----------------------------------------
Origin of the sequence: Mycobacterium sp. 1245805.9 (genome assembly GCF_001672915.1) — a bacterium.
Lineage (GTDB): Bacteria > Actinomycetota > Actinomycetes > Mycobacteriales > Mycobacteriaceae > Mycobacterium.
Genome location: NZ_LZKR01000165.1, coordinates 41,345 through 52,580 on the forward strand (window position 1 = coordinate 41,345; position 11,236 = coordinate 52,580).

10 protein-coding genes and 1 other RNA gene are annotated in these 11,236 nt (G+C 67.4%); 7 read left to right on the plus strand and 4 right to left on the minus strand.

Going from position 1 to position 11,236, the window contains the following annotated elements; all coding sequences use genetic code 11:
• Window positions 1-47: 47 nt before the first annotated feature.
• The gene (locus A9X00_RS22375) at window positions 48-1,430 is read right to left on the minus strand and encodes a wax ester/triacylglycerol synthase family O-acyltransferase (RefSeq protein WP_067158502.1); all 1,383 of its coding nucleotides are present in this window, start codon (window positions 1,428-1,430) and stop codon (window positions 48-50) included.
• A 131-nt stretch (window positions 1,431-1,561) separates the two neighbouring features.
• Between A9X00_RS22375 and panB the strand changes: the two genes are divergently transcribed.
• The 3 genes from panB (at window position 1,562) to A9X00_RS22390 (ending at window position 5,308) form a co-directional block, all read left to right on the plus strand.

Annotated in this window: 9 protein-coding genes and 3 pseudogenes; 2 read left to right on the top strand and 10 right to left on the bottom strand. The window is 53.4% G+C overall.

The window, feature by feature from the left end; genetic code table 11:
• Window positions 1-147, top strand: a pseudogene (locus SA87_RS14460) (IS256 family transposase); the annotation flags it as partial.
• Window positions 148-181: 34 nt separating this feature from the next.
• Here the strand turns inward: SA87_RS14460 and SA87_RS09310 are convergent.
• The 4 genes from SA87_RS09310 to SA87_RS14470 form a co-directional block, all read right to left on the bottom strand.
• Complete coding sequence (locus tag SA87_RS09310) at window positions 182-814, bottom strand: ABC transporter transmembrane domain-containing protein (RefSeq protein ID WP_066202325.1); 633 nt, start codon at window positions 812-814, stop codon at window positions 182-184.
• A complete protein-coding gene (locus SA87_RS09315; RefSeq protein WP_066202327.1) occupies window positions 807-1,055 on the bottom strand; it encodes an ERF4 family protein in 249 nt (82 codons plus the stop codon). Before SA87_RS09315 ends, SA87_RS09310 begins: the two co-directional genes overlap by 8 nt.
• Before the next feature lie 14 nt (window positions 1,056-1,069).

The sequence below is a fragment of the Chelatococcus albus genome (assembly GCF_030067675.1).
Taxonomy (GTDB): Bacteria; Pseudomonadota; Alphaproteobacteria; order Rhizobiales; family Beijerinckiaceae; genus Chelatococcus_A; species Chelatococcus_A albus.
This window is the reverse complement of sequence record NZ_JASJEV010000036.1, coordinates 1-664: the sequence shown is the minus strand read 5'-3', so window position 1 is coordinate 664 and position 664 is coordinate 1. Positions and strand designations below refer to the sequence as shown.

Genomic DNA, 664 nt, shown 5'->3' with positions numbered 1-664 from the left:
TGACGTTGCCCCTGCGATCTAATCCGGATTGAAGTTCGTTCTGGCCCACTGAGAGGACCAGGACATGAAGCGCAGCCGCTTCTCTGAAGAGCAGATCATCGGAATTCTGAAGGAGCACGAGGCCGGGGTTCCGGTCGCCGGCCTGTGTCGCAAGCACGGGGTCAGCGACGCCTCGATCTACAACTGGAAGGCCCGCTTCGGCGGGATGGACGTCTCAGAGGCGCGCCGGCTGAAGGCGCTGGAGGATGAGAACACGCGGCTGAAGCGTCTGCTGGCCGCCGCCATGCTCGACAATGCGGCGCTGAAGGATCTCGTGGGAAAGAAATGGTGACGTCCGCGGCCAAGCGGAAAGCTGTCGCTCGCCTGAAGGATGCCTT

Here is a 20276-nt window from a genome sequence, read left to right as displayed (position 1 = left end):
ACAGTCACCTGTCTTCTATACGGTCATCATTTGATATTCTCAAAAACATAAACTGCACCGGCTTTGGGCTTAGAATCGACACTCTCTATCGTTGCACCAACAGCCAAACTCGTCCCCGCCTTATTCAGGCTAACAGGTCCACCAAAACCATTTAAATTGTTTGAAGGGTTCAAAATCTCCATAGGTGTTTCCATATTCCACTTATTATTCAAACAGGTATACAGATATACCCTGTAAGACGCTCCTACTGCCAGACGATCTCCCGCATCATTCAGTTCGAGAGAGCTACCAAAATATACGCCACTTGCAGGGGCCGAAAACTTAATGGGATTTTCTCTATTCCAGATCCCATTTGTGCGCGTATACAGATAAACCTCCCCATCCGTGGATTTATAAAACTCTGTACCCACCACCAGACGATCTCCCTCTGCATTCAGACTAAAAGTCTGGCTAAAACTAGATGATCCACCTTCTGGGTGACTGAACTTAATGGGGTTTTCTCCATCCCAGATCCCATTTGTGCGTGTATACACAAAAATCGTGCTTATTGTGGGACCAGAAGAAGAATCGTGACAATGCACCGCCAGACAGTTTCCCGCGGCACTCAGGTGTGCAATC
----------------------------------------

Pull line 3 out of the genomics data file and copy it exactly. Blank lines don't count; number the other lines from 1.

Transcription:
Genome location: NZ_LZKR01000165.1, coordinates 41,345 through 52,580 on the forward strand (window position 1 = coordinate 41,345; position 11,236 = coordinate 52,580).